The U.S. Department of Labor (DOL) has announced big news for plan administrators under the Employee Retirement Income Security Act of 1974 (ERISA). The DOL proposed a change to its regulations to create a new safe harbor for the electronic delivery of mandatory plan documents. This proposed rule should reduce the time, effort, and cost of complying with ERISA’s disclosure requirements by recognizing the improvements in technology and internet access since it first addressed electronic delivery in 2002.
Let’s take a look at the future of ERISA and how businesses can be proactive and creative with 401(k) plan rules that seem so complex.
Forward to the Future of ERISA Through Technology
Plan administrators, participants, and beneficiaries are all too familiar with the volume of documents they must provide under ERISA (for all plans, including 401(k)s). Although the number of households with computers more than doubled from 1990 to 1997, plan administrators still had to physically mail plan documents. . . a huge burden.
In the late 1990s, the technology for e-signatures became more reliable and President Bill Clinton signed the Electronic Signatures Act in 2000.
The world, including thought leaders in the Retirement Plan Industry, looked for ways to use the many benefits of the Internet during the dot-com boom of the 1990s and early 2000s. In fact, I invented a computerized application (a method and apparatus) for delivering plan documents electronically and filed a patent application for it in 2001.
In this system, a computer application data mines and monitors for trigger events in the life of an employee (such as date of hire, reaching age 59 1/2, marriage, termination) and then automatically sends out the notifications and documents required to respond to the trigger. The system was intended to address a few needs within the Retirement Plan Industry:
- Automatic monitoring: The system monitors for the identified events in the 401(k) statutes and regulations on both a plan-wide basis and an individual basis that trigger a disclosure requirement of some federally-mandated document.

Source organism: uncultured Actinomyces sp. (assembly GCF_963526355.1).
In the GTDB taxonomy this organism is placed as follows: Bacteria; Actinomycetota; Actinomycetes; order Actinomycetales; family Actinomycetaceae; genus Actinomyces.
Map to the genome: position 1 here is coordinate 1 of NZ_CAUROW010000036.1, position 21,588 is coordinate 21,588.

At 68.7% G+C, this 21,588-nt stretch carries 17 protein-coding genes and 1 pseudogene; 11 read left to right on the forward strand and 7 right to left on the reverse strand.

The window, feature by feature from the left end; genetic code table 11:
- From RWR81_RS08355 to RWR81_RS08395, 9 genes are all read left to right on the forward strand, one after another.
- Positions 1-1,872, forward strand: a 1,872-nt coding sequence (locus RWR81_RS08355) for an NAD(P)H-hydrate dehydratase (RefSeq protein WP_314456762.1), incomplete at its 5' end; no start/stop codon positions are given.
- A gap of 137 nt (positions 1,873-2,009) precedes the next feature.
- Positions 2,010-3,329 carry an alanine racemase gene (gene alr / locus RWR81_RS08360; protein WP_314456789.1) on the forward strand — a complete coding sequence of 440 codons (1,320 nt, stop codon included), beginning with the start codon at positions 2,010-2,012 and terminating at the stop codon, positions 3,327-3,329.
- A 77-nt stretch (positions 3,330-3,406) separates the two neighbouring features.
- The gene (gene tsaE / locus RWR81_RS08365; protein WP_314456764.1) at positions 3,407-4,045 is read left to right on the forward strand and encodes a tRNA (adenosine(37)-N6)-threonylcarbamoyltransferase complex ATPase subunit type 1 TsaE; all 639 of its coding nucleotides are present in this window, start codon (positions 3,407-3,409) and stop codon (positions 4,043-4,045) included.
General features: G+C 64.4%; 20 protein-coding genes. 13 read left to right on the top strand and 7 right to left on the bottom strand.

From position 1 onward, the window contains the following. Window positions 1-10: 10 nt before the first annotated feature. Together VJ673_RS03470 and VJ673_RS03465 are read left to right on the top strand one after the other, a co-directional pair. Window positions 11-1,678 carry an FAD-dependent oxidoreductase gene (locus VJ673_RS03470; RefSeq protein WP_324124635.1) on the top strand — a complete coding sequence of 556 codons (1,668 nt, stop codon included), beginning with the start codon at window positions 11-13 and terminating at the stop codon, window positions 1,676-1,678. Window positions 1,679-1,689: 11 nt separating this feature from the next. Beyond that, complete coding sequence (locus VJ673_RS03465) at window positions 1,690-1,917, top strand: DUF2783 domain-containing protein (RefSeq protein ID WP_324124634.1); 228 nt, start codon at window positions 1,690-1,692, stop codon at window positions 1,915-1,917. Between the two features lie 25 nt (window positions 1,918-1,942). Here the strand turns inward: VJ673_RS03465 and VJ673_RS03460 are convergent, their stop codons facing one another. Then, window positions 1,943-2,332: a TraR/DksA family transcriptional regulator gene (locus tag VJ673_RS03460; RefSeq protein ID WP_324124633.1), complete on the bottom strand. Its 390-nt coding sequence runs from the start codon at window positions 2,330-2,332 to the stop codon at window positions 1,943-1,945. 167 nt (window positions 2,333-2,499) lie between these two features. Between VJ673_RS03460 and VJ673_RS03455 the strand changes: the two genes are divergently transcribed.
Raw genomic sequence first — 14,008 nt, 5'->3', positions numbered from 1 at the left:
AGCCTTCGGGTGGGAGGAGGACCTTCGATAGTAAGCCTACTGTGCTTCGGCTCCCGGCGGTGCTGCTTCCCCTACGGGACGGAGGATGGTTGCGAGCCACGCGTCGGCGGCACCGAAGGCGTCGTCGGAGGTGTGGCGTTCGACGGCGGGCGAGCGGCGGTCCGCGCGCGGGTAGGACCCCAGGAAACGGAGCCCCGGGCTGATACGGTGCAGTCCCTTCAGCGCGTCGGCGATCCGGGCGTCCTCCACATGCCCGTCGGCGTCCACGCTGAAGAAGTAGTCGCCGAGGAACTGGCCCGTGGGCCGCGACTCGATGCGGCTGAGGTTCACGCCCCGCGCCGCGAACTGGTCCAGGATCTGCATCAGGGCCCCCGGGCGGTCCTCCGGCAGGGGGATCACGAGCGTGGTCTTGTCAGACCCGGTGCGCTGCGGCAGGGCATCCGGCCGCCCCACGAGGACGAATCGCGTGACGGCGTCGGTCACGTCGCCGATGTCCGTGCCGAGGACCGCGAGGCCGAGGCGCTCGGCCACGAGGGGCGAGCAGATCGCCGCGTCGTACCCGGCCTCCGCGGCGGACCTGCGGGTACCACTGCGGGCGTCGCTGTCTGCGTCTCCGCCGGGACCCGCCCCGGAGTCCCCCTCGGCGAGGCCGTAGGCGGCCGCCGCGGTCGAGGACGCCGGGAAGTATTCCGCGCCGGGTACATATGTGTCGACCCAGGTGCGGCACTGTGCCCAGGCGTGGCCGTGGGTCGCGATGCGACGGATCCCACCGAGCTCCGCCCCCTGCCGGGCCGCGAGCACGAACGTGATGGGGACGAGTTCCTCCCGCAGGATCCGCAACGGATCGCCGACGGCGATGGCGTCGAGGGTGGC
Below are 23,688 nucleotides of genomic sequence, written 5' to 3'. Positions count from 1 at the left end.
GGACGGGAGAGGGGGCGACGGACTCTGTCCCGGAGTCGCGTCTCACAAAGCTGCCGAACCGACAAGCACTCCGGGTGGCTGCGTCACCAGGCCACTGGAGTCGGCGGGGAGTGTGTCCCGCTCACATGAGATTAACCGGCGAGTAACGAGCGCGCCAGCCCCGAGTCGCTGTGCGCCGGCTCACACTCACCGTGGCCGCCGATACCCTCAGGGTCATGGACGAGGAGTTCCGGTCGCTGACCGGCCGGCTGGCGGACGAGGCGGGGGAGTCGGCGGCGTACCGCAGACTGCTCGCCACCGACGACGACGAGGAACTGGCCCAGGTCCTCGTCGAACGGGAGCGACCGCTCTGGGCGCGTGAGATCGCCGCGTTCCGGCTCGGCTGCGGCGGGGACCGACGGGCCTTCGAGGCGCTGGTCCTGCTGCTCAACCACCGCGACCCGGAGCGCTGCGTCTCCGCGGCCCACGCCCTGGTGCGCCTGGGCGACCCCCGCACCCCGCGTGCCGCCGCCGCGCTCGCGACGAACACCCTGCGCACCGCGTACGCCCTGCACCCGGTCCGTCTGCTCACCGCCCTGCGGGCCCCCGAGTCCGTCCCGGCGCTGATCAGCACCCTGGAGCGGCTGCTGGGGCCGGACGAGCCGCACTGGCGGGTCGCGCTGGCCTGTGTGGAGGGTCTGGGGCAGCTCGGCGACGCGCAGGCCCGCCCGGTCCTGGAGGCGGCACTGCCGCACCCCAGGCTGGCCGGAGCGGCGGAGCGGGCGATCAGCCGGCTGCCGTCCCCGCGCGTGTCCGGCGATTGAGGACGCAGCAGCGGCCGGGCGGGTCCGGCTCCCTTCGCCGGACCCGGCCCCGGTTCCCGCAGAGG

- Automatic electronic delivery: When a trigger occurs, the system automatically satisfies the 401(k) disclosure requirement by electronically sending documents to affected participants and beneficiaries.
- Automatic recordkeeping: The system maintains an electronic paper trail of the triggering events and actions taken in response.
This system I contemplated implements a straightforward approach to regulatory compliance: 1) know when action is required, 2) take the required action, and 3) record the action (should there be any future litigation that requires confirmation).
In this respect, my system was consistent with the state of the law at the time I filed it. In Williams v. Plumbers & Steamfitters Local 60 Pension Plan, 48 F.3d 923 (5th Cir. 1995), the court held that actual receipt of plan notices is not required for compliance with ERISA; only delivery is. That is, the plan administrator complies by using a delivery method that is reasonably calculated to provide actual notice.
The focus in Williams and other “no-receipt” complaints is on sending/delivering and not the fact of receipt. As a result, the plan administrator in Williams proved compliance through the testimony of an employee who prepared and mailed the notice to participants, notwithstanding the participant’s argument that he never received the notice.
As I saw in 2001, an electronic transmission satisfies the requirements for establishing compliance – a delivery method that is reasonably calculated to provide actual notice and provides proof that the notice was sent. My system would have provided exactly what the plan administrator’s employee in Williams did, without being subject to impeachment for bias in favor of his employer.
Electronic Safe Harbors: How ERISA Reaches For the Future